When assessing the costs of implementing the SEIS principles, it is important to recognise that many relevant activities are already ongoing, and the main challenge – and the reason why a more formal political commitment around SEIS principles is required – is to align these activities more effectively. Some further investment will certainly be necessary in order to achieve full implementation of the SEIS principles. These costs will relate in particular to the implementation of the INSPIRE Directive, making the national or Community data collection and processing systems interoperable and integrating these national systems in a "system of systems", collecting new data that are not currently collected but are found to be essential to support policy, and harmonisation of the monitoring and data management systems. Such investments will be offset by better prioritisation of data requirements and use of data and information, administrative effectiveness, simplification and repeal of obsolete obligations.
Initiatives and measures in progress
At present, efforts have already been made for the implementation of SEIS, including, for instance, several measures to streamline the reporting requirements concerning air quality under the thematic strategy on air pollution, the review of the IPPC Directive and relations between air pollution and climate change. Other initiatives adopt a modern approach to the production, exchange and use of data and information, for example the Water Information System for Europe (WISE).
Various tools may also be mutually supporting, including the INSPIRE infrastructure concerning accessibility and interoperability of spatial data, the Aarhus agreement on public access to environmental information, the GMES initiative on global monitoring for the environment, the activities of the GEO group in respect of a Global Earth Observation System of Systems, the Marine Observation and Data Network, research activities (especially eTEN, eContent and CIP), the European framework for interoperable online public services (IDABC) and the EIONET network of the European Environment Agency.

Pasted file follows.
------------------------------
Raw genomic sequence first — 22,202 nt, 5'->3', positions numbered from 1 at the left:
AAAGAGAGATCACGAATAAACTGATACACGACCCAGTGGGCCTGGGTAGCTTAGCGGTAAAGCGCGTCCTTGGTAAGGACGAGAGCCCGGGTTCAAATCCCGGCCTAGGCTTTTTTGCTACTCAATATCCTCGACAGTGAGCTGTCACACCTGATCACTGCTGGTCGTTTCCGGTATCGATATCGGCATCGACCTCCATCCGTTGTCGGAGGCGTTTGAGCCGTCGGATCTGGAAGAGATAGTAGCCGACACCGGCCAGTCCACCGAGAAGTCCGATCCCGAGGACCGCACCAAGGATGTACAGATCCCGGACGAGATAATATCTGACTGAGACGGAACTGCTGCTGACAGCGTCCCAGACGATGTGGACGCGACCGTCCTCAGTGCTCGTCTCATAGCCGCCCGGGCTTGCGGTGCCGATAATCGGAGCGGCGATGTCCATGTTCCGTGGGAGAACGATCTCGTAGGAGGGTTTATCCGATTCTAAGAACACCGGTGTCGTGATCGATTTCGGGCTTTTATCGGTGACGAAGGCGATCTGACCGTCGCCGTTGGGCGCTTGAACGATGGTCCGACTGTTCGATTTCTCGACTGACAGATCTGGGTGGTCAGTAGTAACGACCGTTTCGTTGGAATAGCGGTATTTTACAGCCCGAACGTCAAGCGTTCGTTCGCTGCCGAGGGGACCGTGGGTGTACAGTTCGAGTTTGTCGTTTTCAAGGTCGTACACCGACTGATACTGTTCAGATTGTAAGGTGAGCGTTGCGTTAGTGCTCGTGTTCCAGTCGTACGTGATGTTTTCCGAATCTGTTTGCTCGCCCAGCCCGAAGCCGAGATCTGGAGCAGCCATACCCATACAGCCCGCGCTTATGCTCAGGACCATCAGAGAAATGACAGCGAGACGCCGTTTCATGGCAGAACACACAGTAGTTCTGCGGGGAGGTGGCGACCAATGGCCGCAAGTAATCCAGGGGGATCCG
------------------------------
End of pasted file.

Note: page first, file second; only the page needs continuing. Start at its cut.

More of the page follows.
In addition, various initiatives at national, regional and local level are also helping to make SEIS a reality in specific fields.
Action to be taken
The introduction of SEIS firstly requires political commitment on the part of the Member States, with a view to mobilising efforts in a coordinated fashion towards the same integrated project. This would take the concrete form of strengthening and coordination of the activities under way at European, national and regional levels. The Commission, for its part, would give priority to the INSPIRE Directive and the GMES initiative, so that these activities become mutually supporting.
The legal provisions relating to the collection of environmental information and the way it is made available will have to modernised, in particular by revising Directive 91/692/EEC on standardising reports relating to the environment, in order to repeal outdated provisions and cover all the current environmental reporting obligations. Along the same lines, there is a need to streamline the information requirements for specific fields.
SEIS would have to be at the centre of the EEA activities concerning the provision of environmental information, including the adoption in full of the Reportnet tool and its adaptation to SEIS.
The introduction of SEIS would have to benefit from Community financial support, in particular through the Research Framework Programmes, the LIFE+ programme, the Competitiveness and Innovation Framework Programme and the Structural Funds.
The existing national monitoring systems will have to be harmonised and their planning and implementation coordinated.
In addition, the SEIS approach would then have to be extended to third countries and especially the applicant countries and the neighbouring countries.